- STRIKES & LABOR DISPUTES
- MAJOR CONTRACT SETTLEMENTS & NEGOTIATIONS
- ADMINISTRATIVE & COURT DECISIONS
- LEGISLATION & POLITICS
- CRIME & CORRUPTION
- Elizabeth Bunn was named organizing director of the AFL-CIO. Bunn served as the secretary-treasurer of the UAW since 2002, is a member of the AFL-CIO Executive Council, and directs the UAW’s Technical, Office and Professional Department. Bunn will replace Stewart Acuff.
- The National Labor Relations Board ordered representation elections to proceed among health care workers in California, allowing 6,800 workers at 31 facilities to choose between the United Healthcare Workers-West (UHW) local of the Service Employees International Union (SEIU) and the National Union of Healthcare Workers (NUHW). The elections had been delayed for more than a year as the result of unfair labor practice charges brought by SEIU and UHW against NUHW. Former UHW officers formed NUHW in early 2009. Despite the NLRB order, more than 30 other elections remain blocked by unfair labor practice allegations involving these unions.
- A series of organizing boot camps run by the Teamsters drew large crowds. At one boot camp held in Covina, Calif., more than 600 union members attended. In 2009, 1,200 Teamsters attended 22 organizing boot camps.
- Both the National Treasury Employees Union (NTEU) and the American Federation of Government Employees (AFGE) filed petitions with the Federal Labor Relations Authority (FLRA) seeking an election to be chosen as exclusive union representatives for 40,000 Transportation Security Administration (TSA) airport screeners. Although the FLRA maintains that federal airport screeners do not have collective bargaining rights, NTEU and the AFGE filed the petitions in order to be on the election ballot if the FLRA reverses its decision.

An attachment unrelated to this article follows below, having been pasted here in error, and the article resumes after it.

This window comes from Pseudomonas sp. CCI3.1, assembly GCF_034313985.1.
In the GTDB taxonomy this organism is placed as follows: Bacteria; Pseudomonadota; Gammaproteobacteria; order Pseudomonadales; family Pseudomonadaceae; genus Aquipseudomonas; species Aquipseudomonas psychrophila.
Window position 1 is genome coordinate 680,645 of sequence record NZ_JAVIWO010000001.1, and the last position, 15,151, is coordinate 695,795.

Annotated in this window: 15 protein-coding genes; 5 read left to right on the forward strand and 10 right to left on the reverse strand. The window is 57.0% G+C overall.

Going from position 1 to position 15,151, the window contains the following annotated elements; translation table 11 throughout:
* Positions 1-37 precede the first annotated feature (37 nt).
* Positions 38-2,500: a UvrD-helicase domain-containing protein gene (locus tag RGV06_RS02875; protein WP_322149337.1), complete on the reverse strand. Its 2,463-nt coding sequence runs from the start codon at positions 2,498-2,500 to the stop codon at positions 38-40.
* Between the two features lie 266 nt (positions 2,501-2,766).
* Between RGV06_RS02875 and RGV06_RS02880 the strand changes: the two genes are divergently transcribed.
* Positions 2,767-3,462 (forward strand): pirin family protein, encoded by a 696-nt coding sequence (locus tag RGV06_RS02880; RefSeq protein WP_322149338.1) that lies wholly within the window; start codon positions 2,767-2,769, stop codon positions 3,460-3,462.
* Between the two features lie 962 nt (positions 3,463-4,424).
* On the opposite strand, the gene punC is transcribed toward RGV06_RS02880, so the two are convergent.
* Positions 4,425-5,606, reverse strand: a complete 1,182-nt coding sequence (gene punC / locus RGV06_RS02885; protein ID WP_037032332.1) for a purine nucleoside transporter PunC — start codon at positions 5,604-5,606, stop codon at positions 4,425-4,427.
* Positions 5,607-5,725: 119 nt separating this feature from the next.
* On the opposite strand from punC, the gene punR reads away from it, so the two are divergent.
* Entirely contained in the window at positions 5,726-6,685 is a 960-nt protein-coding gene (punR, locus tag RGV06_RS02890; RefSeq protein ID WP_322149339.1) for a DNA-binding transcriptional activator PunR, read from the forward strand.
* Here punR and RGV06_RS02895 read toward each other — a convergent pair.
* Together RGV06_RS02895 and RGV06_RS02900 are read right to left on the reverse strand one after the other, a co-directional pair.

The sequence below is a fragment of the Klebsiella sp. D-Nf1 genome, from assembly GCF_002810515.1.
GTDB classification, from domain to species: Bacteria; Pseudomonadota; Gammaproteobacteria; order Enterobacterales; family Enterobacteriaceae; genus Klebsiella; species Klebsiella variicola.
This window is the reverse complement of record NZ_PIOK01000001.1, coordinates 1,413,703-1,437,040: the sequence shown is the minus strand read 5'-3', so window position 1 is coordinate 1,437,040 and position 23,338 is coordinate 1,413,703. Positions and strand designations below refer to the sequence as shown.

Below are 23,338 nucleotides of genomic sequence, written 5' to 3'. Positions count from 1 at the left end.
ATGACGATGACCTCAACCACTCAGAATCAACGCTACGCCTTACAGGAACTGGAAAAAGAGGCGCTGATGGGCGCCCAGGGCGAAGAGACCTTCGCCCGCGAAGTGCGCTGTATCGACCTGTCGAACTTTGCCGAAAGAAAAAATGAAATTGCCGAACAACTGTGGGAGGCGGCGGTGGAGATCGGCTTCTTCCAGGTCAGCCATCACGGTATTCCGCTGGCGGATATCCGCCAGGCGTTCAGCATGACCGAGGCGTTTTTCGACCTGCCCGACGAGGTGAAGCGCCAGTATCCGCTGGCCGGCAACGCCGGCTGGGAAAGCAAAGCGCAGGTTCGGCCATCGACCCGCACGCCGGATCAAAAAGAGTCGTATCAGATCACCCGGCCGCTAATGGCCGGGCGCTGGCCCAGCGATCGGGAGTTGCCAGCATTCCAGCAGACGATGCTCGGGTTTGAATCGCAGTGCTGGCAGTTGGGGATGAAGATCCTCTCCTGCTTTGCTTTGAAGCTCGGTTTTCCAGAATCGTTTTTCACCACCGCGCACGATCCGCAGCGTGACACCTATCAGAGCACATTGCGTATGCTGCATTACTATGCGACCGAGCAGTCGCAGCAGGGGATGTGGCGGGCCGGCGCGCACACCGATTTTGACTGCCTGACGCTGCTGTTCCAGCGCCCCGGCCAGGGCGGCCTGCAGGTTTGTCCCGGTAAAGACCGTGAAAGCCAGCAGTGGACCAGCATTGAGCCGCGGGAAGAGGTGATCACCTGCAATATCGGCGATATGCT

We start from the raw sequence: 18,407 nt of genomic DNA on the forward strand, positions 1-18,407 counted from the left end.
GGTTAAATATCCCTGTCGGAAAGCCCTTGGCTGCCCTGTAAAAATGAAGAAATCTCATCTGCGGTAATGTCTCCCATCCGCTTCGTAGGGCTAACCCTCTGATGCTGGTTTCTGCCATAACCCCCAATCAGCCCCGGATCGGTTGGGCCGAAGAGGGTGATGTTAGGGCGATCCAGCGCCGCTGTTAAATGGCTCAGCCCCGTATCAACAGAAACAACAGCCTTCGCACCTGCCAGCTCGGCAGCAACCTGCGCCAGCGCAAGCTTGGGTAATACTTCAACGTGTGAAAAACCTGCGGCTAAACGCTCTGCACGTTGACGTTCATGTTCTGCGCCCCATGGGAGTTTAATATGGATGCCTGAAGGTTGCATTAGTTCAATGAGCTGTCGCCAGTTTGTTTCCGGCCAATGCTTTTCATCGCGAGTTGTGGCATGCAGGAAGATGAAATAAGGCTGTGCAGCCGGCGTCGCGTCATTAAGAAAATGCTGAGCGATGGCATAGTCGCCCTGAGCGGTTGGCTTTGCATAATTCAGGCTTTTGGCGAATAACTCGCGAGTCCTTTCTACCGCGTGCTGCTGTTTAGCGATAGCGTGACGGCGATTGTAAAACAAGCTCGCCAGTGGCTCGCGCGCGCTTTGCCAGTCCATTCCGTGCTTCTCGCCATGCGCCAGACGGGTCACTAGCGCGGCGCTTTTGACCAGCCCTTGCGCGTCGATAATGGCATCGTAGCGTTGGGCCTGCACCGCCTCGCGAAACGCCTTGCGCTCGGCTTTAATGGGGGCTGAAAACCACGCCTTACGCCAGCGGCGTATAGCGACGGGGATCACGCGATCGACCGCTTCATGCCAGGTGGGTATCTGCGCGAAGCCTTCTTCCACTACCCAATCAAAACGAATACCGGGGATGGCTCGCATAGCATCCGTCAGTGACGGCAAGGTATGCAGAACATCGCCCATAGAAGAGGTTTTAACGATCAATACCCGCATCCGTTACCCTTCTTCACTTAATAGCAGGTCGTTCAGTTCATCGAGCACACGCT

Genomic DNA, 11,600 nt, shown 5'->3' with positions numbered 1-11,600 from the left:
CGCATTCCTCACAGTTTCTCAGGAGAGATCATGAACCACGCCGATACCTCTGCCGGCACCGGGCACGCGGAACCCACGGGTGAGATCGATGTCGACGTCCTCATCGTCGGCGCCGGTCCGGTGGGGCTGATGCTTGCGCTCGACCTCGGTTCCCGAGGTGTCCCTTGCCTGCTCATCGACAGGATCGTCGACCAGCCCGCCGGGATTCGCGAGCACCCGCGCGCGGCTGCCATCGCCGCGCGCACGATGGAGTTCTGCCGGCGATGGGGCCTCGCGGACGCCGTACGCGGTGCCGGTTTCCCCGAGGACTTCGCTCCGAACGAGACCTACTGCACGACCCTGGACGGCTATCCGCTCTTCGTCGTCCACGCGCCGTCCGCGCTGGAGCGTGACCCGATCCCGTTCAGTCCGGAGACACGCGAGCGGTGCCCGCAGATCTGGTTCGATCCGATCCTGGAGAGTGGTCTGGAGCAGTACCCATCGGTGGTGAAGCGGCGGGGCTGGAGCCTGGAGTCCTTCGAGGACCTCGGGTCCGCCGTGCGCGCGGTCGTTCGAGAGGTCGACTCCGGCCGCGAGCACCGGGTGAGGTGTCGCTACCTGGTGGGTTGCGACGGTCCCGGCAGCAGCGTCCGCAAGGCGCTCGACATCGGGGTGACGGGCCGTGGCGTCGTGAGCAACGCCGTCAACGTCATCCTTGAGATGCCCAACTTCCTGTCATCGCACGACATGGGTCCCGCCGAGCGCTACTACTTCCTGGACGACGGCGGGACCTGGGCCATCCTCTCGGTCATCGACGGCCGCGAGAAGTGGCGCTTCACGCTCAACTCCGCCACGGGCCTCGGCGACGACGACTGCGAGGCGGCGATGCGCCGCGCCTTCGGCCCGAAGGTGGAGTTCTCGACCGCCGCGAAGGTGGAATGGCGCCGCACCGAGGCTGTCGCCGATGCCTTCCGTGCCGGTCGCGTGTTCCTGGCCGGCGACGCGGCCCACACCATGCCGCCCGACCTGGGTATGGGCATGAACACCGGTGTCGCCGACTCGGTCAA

- The National Mediation Board ("Board") ruled that Frontier Airlines is a separate carrier from other subsidiaries of Republic Airways Holdings, Inc., and as a result, a union representation election may be held for Frontier’s 900 unrepresented flight attendants. The Association of Flight Attendants (AFA) had petitioned the Board to allow the election at Frontier, while the Teamsters opposed the election. Frontier Airlines was acquired by Republic Airways Holdings in 2009; Teamsters currently represent flight attendants at Republic Airlines while the AFA represents employees at two Republic Airways Holdings subsidiaries. A date has not yet been set for the Frontier election.
- Strikes & Labor Disputes
- The Transport Workers Union asked the National Mediation Board to release it from federal mediation with American Airlines. The union, which represents 28,000 workers at American Airlines and American Eagle, has been in contract talks with American for four years. Notification to American’s parent company of the request for release will trigger a comment period for both parties, and subsequently a determination by the National Mediation Board. If either party rejects an offer of arbitration, a 30-day cooling-off period begins, after which the union will be granted self-help barring presidential intervention.
- Major Contract Settlements & Negotiations